I send you a cow skin, some turquoises, and two earrings of the same, and fifteen of the Indian combs, and some plates decorated with these turquoises, and two baskets made of wicker, of which the Indians have a large supply. I also send two rolls, such as the women usually wear on their heads when they bring water from the spring, the same way that they do in Spain. One of these Indian women, with one of these rolls on her head, will carry a jar of water up a ladder without touching it with her hands. And, lastly, I send you samples of the weapons with which the natives of this country fight, a shield, a hammer, and a bow with some arrows, among which there are two with bone points, the like of which have never been seen, according to what these conquerors say. As far as I can judge, it does not appear to me that there is any hope of getting gold or silver, but I trust in God that, if there is any, we shall get our share of it, and it shall not escape us through any lack of diligence in the search. I am unable to give Your Lordship any certain information about the dress of the women, because the Indians keep them guarded so carefully that I have not seen any, except two old women. These had on two long skirts reaching down to their feet and open in front, & a girdle, & they are tied together with some cotton strings. I asked the Indians to give me one of those which they wore, to send to you, since they were not willing to show me the women. They brought me two mantles, which are these that I send, almost painted over. They have two tassels, like the women of Spain, which hang somewhat over their shoulders.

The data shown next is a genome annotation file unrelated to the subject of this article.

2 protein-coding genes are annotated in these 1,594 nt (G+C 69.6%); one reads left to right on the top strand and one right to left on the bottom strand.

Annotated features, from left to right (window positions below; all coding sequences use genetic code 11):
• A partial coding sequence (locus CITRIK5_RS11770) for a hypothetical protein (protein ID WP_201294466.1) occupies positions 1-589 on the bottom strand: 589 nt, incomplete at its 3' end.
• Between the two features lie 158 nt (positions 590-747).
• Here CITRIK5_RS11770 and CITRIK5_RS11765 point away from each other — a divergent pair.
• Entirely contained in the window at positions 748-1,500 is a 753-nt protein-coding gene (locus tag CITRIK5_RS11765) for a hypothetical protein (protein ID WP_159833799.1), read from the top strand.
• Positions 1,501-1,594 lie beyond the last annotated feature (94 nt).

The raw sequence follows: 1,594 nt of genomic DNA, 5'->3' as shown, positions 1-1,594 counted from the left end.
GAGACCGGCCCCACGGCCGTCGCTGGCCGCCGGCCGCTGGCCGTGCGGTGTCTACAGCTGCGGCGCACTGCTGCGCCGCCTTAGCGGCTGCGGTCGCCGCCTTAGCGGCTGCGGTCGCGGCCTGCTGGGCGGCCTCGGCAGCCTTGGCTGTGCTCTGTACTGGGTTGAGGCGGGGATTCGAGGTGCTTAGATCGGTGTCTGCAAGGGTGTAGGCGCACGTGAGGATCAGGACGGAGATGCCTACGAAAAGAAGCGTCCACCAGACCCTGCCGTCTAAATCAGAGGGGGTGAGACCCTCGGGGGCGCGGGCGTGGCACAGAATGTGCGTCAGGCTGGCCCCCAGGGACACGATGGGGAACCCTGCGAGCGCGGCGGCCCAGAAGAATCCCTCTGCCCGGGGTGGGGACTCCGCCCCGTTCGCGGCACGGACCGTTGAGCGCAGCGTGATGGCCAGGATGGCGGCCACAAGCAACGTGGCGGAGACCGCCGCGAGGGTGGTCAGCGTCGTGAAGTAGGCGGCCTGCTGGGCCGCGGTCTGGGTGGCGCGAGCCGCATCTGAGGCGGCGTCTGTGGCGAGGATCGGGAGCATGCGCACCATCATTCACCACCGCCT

The death of the negro is perfectly certain, because many of the things which he wore have been found,a and the Indians say that they killed him here because the Indians of Chichilticale said that he was a bad man, and not like the Christians, because the Christians never kill women, and he killed them, and because he assaulted their women, whom the Indians love better then themselves. Therefore they determined to kill him, but they did not do it in the way that was reported, because they did not kill any of the others who came with him, nor did they kill the lad from the province of Petatlan, who was with him, but they took him and kept him in safe custody until now. When I tried to secure him, they made excuses for not giving him to me, for two or three days, saying that he was dead, and at other ties that the Indians of Acucu had taken him away. But when I finally told them that I should be very angry if they did not give him to me, they gave him to me. He is an interpreter; for although he cannot talk much, he understands very well.
Some gold & silver has been found in this place, which those who know about minerals say is not bad. I have not yet been able to learn from these people where they got it. I perceive that they refuse to tell me the truth in everything, because they think that I shall have to depart from here in a short time, as I have said. But I trust in God that they will not be able to avoid answering much longer. I beg Your Lordship to make a report of the success of this expedition to His Majesty, because there is nothing more than what I have already said. I shall not do so until it shall please God to grant that we find what we desire. Our Lord God protect and keep your most illustrious Lordship. From the province of Cevola, and this city of Granada, the 3d of August, 1540. Francisco Vazquez de Coronado kisses the hand of your most illustrious Lordship.